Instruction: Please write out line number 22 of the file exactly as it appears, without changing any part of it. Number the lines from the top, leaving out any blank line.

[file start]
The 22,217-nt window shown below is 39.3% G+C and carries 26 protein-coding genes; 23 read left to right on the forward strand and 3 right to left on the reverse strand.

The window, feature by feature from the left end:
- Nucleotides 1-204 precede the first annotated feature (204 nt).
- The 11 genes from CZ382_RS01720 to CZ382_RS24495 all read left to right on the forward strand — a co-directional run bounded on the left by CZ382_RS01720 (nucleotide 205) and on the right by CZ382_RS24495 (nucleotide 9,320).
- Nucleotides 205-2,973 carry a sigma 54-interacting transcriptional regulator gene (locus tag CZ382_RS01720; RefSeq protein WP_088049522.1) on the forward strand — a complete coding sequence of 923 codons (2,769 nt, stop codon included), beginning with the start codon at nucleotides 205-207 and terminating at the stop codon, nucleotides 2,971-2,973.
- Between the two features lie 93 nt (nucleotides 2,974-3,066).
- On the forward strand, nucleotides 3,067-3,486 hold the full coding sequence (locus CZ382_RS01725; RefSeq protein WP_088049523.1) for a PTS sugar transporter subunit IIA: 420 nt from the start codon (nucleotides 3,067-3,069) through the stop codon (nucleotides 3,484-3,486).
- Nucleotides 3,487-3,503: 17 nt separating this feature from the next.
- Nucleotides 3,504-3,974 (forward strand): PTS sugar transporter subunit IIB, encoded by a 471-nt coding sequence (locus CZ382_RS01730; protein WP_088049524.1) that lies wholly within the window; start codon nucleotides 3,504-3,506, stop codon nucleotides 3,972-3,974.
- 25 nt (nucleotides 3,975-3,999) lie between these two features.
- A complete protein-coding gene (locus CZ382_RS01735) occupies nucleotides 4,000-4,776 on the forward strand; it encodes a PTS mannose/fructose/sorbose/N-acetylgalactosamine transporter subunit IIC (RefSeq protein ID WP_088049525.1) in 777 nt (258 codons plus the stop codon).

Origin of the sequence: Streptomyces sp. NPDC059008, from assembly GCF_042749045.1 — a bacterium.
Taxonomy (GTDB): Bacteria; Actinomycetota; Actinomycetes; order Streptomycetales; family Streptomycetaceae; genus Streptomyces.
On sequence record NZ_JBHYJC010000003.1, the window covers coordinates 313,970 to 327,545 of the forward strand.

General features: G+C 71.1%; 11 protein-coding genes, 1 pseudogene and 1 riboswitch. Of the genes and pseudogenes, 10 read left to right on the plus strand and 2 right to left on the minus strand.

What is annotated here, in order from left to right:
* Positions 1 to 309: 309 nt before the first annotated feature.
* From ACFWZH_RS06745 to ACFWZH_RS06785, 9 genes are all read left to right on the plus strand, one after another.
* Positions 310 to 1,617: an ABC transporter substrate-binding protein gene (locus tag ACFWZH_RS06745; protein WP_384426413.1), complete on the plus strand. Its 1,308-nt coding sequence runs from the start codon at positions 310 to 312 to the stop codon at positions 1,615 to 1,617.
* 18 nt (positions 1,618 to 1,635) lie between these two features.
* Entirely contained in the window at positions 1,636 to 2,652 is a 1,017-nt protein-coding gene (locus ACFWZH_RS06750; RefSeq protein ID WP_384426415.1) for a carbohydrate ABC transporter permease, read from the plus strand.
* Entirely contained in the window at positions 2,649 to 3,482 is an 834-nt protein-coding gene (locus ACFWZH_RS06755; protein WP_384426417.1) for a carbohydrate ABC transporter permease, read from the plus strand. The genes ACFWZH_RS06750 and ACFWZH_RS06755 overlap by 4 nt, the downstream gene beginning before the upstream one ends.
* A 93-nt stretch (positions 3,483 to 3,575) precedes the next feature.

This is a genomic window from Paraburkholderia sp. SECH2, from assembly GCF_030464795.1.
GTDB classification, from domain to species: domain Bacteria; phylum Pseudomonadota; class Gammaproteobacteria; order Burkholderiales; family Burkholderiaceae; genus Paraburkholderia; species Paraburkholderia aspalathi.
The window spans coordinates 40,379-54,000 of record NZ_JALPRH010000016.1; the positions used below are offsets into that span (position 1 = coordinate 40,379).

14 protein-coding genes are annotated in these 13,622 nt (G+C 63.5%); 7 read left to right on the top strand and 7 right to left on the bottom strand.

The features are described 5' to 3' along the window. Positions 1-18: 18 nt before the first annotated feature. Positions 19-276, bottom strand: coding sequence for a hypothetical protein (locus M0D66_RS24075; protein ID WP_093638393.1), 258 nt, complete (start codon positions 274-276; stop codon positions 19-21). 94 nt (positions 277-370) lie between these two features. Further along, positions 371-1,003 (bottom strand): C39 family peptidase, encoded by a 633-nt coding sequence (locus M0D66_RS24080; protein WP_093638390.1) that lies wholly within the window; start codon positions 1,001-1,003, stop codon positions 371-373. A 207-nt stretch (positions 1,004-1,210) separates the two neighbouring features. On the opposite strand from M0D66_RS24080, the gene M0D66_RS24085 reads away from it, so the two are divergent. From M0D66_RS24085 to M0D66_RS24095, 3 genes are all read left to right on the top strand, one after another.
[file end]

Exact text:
* Entirely contained in the window at positions 2,649 to 3,482 is an 834-nt protein-coding gene (locus ACFWZH_RS06755; protein WP_384426417.1) for a carbohydrate ABC transporter permease, read from the plus strand. The genes ACFWZH_RS06750 and ACFWZH_RS06755 overlap by 4 nt, the downstream gene beginning before the upstream one ends.